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samwood120
I found this at Bracklsham Bay recently and although it’s very weathered could make out some patterns and thought it was an Echinoid, I studied Geology at college however i’m no expert so I was wondering if someone could identify this further? Also if it is an Echinoid is it unusual to be found on Bracklesham? Click image for larger version - Name: E4898E7C-DC1F-446C-B326-390691887BCF.jpeg, Views: 45, Size: 1.98 MB Click image for larger version - Name: 353780C4-C897-43EB-8C10-855D649803BE.jpeg, Views: 43, Size: 1.74 MB Click image for larger version - Name: C83D02DC-50E7-49B1-96BF-E400508048EE.jpeg, Views: 42, Size: 2.02 MB Click image for larger version - Name: 1B0CE8CE-E1F4-4702-8ACF-E498FFDD0935.jpeg, Views: 41, Size: 2.20 MB Click image for larger version - Name: 368CFDA0-5C41-4E78-B5E8-B20AD55D3DAA.jpeg, Views: 39, Size: 2.45 MB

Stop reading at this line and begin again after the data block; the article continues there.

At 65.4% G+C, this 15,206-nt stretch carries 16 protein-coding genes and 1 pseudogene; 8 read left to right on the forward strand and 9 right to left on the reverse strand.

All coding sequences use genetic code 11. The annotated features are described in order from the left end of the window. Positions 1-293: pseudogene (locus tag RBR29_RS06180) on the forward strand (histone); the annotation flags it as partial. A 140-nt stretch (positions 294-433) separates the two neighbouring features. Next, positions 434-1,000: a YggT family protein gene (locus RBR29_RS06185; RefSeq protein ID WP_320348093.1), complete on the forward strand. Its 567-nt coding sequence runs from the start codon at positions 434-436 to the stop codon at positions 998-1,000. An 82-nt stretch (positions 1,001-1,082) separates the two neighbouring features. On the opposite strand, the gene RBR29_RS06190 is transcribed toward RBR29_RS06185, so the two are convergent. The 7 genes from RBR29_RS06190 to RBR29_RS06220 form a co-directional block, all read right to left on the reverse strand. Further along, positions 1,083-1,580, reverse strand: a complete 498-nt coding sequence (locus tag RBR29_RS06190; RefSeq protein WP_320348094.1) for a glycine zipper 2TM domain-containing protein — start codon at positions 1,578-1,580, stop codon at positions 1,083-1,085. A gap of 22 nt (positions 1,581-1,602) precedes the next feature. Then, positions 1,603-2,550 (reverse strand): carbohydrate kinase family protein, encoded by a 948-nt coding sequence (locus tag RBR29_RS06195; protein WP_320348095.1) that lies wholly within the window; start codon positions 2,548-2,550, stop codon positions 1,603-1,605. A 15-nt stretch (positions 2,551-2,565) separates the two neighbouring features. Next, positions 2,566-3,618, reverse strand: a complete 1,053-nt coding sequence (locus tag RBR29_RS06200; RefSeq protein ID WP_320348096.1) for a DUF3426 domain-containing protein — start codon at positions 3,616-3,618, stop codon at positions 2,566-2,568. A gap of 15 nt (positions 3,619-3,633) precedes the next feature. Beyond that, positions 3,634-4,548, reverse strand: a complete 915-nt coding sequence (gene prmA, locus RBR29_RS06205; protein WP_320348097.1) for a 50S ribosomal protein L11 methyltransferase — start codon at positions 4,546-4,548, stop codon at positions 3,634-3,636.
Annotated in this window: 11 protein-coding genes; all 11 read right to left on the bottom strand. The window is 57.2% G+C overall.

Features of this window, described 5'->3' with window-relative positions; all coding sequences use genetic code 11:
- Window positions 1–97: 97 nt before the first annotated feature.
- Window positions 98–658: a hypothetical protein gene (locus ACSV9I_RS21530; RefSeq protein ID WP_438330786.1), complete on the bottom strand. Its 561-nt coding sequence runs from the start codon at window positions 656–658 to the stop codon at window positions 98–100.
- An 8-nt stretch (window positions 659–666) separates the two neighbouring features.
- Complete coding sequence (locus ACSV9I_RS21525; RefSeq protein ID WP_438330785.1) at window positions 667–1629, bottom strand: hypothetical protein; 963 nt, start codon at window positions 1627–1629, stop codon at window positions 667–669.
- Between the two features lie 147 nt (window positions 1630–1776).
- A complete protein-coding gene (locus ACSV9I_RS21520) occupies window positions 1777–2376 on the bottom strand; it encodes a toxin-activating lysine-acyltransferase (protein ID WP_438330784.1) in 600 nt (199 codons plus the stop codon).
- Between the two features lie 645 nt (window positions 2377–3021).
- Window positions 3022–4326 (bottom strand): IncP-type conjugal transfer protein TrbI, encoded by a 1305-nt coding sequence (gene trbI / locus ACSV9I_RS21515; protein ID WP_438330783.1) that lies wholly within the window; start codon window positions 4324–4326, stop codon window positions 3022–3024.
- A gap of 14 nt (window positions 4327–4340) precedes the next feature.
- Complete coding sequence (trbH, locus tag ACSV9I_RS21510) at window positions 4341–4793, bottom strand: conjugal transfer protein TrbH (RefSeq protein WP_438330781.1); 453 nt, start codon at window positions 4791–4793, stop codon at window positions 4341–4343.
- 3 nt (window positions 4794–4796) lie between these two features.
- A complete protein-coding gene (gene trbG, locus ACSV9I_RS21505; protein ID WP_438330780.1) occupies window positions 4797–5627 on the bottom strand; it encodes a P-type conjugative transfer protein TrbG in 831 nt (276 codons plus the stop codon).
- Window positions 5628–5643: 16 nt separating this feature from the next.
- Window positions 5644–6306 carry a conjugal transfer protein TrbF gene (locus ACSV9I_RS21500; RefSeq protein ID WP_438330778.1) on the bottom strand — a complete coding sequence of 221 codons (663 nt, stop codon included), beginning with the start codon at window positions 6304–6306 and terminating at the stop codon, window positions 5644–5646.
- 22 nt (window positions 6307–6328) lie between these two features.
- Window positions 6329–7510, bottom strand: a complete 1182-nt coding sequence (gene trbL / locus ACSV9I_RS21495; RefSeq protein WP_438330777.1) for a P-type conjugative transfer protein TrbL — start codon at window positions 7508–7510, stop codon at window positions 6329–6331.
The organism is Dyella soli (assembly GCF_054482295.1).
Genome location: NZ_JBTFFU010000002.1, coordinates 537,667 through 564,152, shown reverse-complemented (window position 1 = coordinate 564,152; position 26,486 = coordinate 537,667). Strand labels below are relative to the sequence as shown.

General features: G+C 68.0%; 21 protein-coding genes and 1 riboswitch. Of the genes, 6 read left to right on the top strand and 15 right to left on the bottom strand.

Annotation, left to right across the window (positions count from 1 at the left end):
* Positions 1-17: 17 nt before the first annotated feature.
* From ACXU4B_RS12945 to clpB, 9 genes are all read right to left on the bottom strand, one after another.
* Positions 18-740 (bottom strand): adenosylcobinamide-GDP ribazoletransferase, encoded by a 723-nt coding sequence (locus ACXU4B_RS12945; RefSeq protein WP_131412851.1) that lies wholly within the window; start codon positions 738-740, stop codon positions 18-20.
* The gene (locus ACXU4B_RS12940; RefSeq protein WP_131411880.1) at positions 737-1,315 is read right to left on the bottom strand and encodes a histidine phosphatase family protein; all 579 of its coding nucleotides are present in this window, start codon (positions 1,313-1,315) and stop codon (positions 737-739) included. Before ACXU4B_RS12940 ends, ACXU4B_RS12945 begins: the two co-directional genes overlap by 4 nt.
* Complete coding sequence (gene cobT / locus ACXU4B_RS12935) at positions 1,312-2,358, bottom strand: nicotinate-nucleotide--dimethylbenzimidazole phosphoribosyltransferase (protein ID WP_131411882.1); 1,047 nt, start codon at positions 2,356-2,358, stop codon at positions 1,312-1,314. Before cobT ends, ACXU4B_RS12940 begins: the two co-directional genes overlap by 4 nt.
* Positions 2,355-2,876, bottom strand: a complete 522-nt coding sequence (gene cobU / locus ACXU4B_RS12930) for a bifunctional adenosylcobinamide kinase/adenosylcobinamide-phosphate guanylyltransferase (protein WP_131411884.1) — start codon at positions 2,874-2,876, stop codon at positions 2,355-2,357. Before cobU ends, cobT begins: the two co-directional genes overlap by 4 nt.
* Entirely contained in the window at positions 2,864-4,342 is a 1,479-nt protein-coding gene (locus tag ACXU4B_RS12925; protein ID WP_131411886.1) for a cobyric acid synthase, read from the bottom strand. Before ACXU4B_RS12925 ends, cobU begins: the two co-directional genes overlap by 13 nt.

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MicroFossilMan
Hard to be sure, but yes it does look like an echinoid, with the classic five-fold symmetry showing on the underside.

It won't be native to Bracklesham Bay, but presumably has drifted down from the chalk further up the coast, or maybe even over from the Isle of Wight - not sure what the tides do around there.
MFM
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prep01
Hello and welcome to the forum. Yes it is an echinoid but too battered to give even a genus.
Colin Huller
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samwood120
Okay, thanks for the help
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Chalkers
It looks like a Conulus echinoid (probably C. albogalerus as it looks more conical, but it's too worn for me to say). Conulus is a relatively common echinoid in some parts of the chalk of Sussex but finding a nice specimen with the calcite test intact is less common in my experience. The echinoid you have in an internal cast whereby the echinoid test (shell) had been eroded or weathered away. Like Microfossilman and Prep01 had said above, the fossil belongs to the white chalk subgroup; the flint shingle at the top of the beach all comes from the chalk too.
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